|Spannocchia's 12th century tower stands guard over the castello|
|The road to Spannocchia|
I followed my talented friend Doris to Italy for a watercolor workshop week at a unique place near Siena called Tenuta di Spannocchia. This tenuta (estate) is named after the Spannocchi, one of Siena's powerful banking families who were residents here as early as the 1200s. The Spannocchi family owned the estate until the 1920s, when it was sold to an Italian count named Delfino Cinelli. Spannocchia is still owned by Delfino's descendants. The Cinellis operate Spannocchia as a Foundation, and membership in the Foundation is required for anyone who wishes to stay in its guest accommodations.
This is a serious working farm, and as guests there we felt like part of the tenuta's family. The estate's staff (and the young interns who come to Spannocchia for 3-month work/study stints) work tirelessly to keep it all running smoothly. They grow most of the food served to guests and staff right here on the property. Spannocchia's olive oil, wine, and salumi products (cured meats) are also sold at local farm markets.
In 1994 Spannocchia began an animal breeding program that works to increase populations of endangered domestic breeds such as Italy's Cinta Senese pig. Our group had a great tour of Spannocchia's Cinta Senese operation. The highlight of the tour was visiting an enormous sow and the 14 cute little piglets that she'd just given birth to.
Spannocchia's rooms are comfortable, with an eclectic mix of furnishings. Old family portraits and mementos are in the common rooms and hallways. The castello's original 18th & 19th century decor has been preserved (and restored when necessary). The simplicity of the rooms added to Spannocchia's charm.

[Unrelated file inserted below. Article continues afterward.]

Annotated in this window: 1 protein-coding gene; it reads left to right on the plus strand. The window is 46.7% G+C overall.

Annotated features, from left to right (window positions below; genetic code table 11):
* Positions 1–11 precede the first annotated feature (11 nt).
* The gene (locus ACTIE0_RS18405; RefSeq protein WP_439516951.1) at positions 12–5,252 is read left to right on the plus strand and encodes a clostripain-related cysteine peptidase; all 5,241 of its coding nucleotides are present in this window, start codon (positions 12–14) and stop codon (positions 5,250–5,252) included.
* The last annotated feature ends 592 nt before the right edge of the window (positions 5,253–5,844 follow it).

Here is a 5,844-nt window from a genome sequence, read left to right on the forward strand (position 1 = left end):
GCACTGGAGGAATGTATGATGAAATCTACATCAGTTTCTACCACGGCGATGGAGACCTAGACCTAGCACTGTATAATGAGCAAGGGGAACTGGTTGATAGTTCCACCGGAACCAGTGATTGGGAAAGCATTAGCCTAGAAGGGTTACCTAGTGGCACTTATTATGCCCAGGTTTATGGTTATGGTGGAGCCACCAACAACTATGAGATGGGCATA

|My room in the castello|
|My circa 1890s bathroom, fit for a principessa|
I LOVED my quirky, elegant old bathroom. Everything worked just fine, and Spannocchia's wood burning furnace (fueled by wood from the property) cranked out lots of hot water for the shower.
There was a HUGE wardrobe in my room, two very tall wooden beds, and a most unusual pale green coffered ceiling, probably vintage 18th century.
|Two of Spannocchia's expert chefs|
Breakfast, lunch and dinner were served family style on long wooden tables in a room in the castello, or on a pleasant outdoor patio if the weather was nice.
Meals were very good, simple recipes prepared by cheerful Italian ladies whose voices and laughter came drifting up from the kitchen each morning. Spannochia's delicious estate bottled wine was served at lunch and dinner. We ate together with other guests and the interns. By the end of the week we'd made some new friends.
The watercolor workshop ladies wasted no time in finding interesting scenes to paint at Spannocchia. One morning Doris gave us a plein air painting demo, teaching us how to capture the beauty of the castello and its ancient tower on paper. After the demo we all went to work, attempting to produce our own watercolor versions of the castello. Being such a slow worker, I didn't finish my own castello painting, but the other artists in our group completed some lovely little masterpieces that day.
|Geranium pots on the Villa's veranda Spannocchia's entrance gate|
It was difficult to leave Spannocchia. Living in this rambling ancient castello for a week was quite an experience, like stepping back in time. I often got lost in the long hallways of its interconnected buildings. I'd follow the voices I heard echoing in the halls, hoping they'd lead me to the people I was supposed to meet.
Sometimes I felt that at the end of one of those hallways, or in passing through one of Spannocchia's ancient doors...
...I might enter a time warp and
find myself face to face with this guy